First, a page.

Big buffalo hunts were an annual
affair in early pioneer days, and they provided not only meat but entertainment
for the men and boys.
On one such hunt the women were to
bake up big quantities of bread for the hunt. Mrs. Parkes, who was an
inveterate maker of rag carpets, baked a big sack of biscuits as her
contribution to the hunt. In the flurry of getting started, Mr. Parkes picked
up his wife's sack of carpet rags. The mistake was not noticed until the wagons
stopped to make camp the first night – miles from home. A rider on a swift horse
was sent back to exchange carpet balls for biscuits.
The men had driven several days
without sight of buffalo when suddenly one of those fierce prairie blizzards
swept down upon them about nightfall. There was no timber or shelter near, so
they tied down the canvas and prepared to weather out the storm.
One by one, the men became drowsy
and would have fallen asleep but for one George H. who foresaw the sleep of
death if they were not aroused. With the point of his gun he drove the men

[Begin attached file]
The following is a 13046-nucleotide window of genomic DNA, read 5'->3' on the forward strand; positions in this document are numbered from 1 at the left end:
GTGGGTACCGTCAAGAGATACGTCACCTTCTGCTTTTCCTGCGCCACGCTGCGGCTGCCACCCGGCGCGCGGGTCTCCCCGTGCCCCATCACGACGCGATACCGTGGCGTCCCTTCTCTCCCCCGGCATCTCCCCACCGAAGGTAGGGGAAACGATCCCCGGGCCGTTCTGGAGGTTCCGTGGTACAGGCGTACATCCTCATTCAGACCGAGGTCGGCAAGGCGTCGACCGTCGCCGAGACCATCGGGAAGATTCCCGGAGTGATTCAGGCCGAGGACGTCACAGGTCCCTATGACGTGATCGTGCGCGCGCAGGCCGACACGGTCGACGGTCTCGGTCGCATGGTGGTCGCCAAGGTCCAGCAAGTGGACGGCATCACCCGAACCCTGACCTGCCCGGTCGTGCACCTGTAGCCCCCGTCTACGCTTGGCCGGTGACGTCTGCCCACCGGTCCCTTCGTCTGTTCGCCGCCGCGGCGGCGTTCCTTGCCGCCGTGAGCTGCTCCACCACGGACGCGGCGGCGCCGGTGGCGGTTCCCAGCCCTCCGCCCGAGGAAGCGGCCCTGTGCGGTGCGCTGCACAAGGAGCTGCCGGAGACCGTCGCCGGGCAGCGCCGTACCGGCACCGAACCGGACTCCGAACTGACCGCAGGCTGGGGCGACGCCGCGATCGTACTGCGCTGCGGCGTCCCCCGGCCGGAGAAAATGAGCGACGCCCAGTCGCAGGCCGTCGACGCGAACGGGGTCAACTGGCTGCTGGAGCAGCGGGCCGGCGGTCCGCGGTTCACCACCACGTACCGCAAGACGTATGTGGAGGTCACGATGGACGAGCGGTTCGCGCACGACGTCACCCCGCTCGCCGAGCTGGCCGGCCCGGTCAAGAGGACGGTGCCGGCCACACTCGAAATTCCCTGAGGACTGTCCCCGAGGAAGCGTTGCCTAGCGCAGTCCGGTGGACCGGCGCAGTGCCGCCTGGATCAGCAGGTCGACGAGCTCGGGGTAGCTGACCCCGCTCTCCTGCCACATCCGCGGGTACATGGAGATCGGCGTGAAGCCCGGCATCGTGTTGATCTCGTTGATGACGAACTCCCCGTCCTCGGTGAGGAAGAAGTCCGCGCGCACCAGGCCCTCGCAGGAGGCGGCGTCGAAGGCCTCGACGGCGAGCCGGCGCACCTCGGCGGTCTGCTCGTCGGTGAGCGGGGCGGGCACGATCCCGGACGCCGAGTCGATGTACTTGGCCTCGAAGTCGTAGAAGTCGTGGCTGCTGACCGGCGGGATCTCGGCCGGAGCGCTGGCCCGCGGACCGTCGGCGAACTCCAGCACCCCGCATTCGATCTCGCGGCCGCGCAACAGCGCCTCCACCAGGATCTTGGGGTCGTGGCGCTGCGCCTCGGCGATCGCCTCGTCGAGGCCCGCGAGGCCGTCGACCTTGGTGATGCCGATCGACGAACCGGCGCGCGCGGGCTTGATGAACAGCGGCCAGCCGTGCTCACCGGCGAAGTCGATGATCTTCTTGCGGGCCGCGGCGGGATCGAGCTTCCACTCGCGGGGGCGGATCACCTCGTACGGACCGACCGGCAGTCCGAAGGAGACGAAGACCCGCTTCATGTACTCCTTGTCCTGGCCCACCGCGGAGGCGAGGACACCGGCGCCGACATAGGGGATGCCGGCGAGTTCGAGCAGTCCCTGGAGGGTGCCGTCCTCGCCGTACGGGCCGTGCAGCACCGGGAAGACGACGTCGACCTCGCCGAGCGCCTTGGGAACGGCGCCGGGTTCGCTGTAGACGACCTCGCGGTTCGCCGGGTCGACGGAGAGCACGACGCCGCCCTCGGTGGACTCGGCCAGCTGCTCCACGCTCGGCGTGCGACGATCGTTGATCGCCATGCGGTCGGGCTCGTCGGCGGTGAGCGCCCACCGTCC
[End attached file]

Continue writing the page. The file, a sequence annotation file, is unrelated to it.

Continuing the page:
around all night. Some of the men swore at him and others believed he had
become unbalanced in his mind. When they found a team frozen the next day, they
decided that George had saved their lives.
On another hunt, a big herd of
buffalo was sighted on a fine October day. Several were brought down. Two
reckless 19-year-old boys gave chase after the herd; the older men tried to
dissuade them. When the boys did not return, a search was made. The body of one
was found, scalped. I have seen this boy's grave. The other boy was never
Back in 1955 a call
went out from the editors of the then CAPPER's WEEKLY asking for readers to send
in articles on true pioneers. Hundreds of letters came pouring in from early
settlers and their children, many now in their 80s and 90s, and from
grandchildren of settlers, all with tales to tell. So many articles were
received that a decision was made to create a book, and in 1956, the first My
Folks title – My Folks Came in a
Covered Wagon – hit the shelves. Nine
other books have since been published in the My Folks series, all filled to the brim with true tales from CAPPER’s readers, and we are proud to
make those stories available to our growing online community.